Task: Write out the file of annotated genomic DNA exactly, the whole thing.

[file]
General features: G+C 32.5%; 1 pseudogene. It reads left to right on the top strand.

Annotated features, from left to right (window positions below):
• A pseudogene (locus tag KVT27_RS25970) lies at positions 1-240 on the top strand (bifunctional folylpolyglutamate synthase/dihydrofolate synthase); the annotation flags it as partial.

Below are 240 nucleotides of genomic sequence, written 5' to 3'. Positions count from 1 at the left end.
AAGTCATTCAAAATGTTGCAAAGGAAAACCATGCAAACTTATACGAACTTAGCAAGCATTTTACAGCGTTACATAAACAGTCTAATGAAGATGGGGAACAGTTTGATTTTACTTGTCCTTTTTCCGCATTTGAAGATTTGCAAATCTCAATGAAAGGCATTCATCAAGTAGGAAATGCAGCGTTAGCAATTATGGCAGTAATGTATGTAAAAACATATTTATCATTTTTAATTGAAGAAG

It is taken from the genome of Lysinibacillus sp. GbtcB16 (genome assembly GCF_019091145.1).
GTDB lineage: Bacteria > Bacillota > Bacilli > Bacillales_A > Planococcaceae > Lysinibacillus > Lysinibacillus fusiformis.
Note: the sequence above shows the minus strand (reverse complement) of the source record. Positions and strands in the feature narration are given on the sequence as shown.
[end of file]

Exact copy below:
General features: G+C 32.5%; 1 pseudogene. It reads left to right on the top strand.

Annotated features, from left to right (window positions below):
• A pseudogene (locus tag KVT27_RS25970) lies at positions 1-240 on the top strand (bifunctional folylpolyglutamate synthase/dihydrofolate synthase); the annotation flags it as partial.

Below are 240 nucleotides of genomic sequence, written 5' to 3'. Positions count from 1 at the left end.
AAGTCATTCAAAATGTTGCAAAGGAAAACCATGCAAACTTATACGAACTTAGCAAGCATTTTACAGCGTTACATAAACAGTCTAATGAAGATGGGGAACAGTTTGATTTTACTTGTCCTTTTTCCGCATTTGAAGATTTGCAAATCTCAATGAAAGGCATTCATCAAGTAGGAAATGCAGCGTTAGCAATTATGGCAGTAATGTATGTAAAAACATATTTATCATTTTTAATTGAAGAAG

It is taken from the genome of Lysinibacillus sp. GbtcB16 (genome assembly GCF_019091145.1).
GTDB lineage: Bacteria > Bacillota > Bacilli > Bacillales_A > Planococcaceae > Lysinibacillus > Lysinibacillus fusiformis.
Note: the sequence above shows the minus strand (reverse complement) of the source record. Positions and strands in the feature narration are given on the sequence as shown.